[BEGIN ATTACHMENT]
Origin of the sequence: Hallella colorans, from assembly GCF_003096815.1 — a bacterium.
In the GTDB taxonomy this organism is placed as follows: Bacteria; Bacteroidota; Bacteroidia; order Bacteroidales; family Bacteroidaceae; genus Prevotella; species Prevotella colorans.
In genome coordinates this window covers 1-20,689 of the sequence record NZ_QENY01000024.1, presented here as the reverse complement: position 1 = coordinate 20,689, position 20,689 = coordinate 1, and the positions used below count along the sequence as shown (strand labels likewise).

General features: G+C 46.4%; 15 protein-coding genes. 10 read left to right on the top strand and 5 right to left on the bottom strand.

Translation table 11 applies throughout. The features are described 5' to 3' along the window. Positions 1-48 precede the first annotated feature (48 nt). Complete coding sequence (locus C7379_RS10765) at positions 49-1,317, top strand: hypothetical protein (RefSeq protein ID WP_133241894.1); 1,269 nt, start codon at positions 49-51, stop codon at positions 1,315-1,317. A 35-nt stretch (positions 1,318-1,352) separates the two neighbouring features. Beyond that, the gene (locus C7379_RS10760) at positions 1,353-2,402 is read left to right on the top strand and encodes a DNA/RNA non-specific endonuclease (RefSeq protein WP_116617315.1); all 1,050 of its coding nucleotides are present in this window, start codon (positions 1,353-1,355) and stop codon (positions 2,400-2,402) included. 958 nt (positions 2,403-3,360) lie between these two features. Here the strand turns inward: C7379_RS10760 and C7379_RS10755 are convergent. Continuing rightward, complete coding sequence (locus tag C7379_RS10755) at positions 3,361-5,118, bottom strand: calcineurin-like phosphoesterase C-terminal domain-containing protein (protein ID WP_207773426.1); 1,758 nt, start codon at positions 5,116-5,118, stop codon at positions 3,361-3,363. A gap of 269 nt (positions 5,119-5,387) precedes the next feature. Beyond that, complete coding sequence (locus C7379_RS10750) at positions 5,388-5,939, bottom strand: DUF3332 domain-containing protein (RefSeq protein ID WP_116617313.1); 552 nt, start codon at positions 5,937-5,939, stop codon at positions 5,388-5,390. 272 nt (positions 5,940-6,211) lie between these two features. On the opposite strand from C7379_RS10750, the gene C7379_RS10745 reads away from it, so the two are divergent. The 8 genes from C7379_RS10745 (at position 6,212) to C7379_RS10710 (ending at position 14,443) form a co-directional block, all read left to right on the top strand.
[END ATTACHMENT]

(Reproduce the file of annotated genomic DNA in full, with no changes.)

Origin of the sequence: Hallella colorans, from assembly GCF_003096815.1 — a bacterium.
In the GTDB taxonomy this organism is placed as follows: Bacteria; Bacteroidota; Bacteroidia; order Bacteroidales; family Bacteroidaceae; genus Prevotella; species Prevotella colorans.
In genome coordinates this window covers 1-20,689 of the sequence record NZ_QENY01000024.1, presented here as the reverse complement: position 1 = coordinate 20,689, position 20,689 = coordinate 1, and the positions used below count along the sequence as shown (strand labels likewise).

General features: G+C 46.4%; 15 protein-coding genes. 10 read left to right on the top strand and 5 right to left on the bottom strand.

Translation table 11 applies throughout. The features are described 5' to 3' along the window. Positions 1-48 precede the first annotated feature (48 nt). Complete coding sequence (locus C7379_RS10765) at positions 49-1,317, top strand: hypothetical protein (RefSeq protein ID WP_133241894.1); 1,269 nt, start codon at positions 49-51, stop codon at positions 1,315-1,317. A 35-nt stretch (positions 1,318-1,352) separates the two neighbouring features. Beyond that, the gene (locus C7379_RS10760) at positions 1,353-2,402 is read left to right on the top strand and encodes a DNA/RNA non-specific endonuclease (RefSeq protein WP_116617315.1); all 1,050 of its coding nucleotides are present in this window, start codon (positions 1,353-1,355) and stop codon (positions 2,400-2,402) included. 958 nt (positions 2,403-3,360) lie between these two features. Here the strand turns inward: C7379_RS10760 and C7379_RS10755 are convergent. Continuing rightward, complete coding sequence (locus tag C7379_RS10755) at positions 3,361-5,118, bottom strand: calcineurin-like phosphoesterase C-terminal domain-containing protein (protein ID WP_207773426.1); 1,758 nt, start codon at positions 5,116-5,118, stop codon at positions 3,361-3,363. A gap of 269 nt (positions 5,119-5,387) precedes the next feature. Beyond that, complete coding sequence (locus C7379_RS10750) at positions 5,388-5,939, bottom strand: DUF3332 domain-containing protein (RefSeq protein ID WP_116617313.1); 552 nt, start codon at positions 5,937-5,939, stop codon at positions 5,388-5,390. 272 nt (positions 5,940-6,211) lie between these two features. On the opposite strand from C7379_RS10750, the gene C7379_RS10745 reads away from it, so the two are divergent. The 8 genes from C7379_RS10745 (at position 6,212) to C7379_RS10710 (ending at position 14,443) form a co-directional block, all read left to right on the top strand.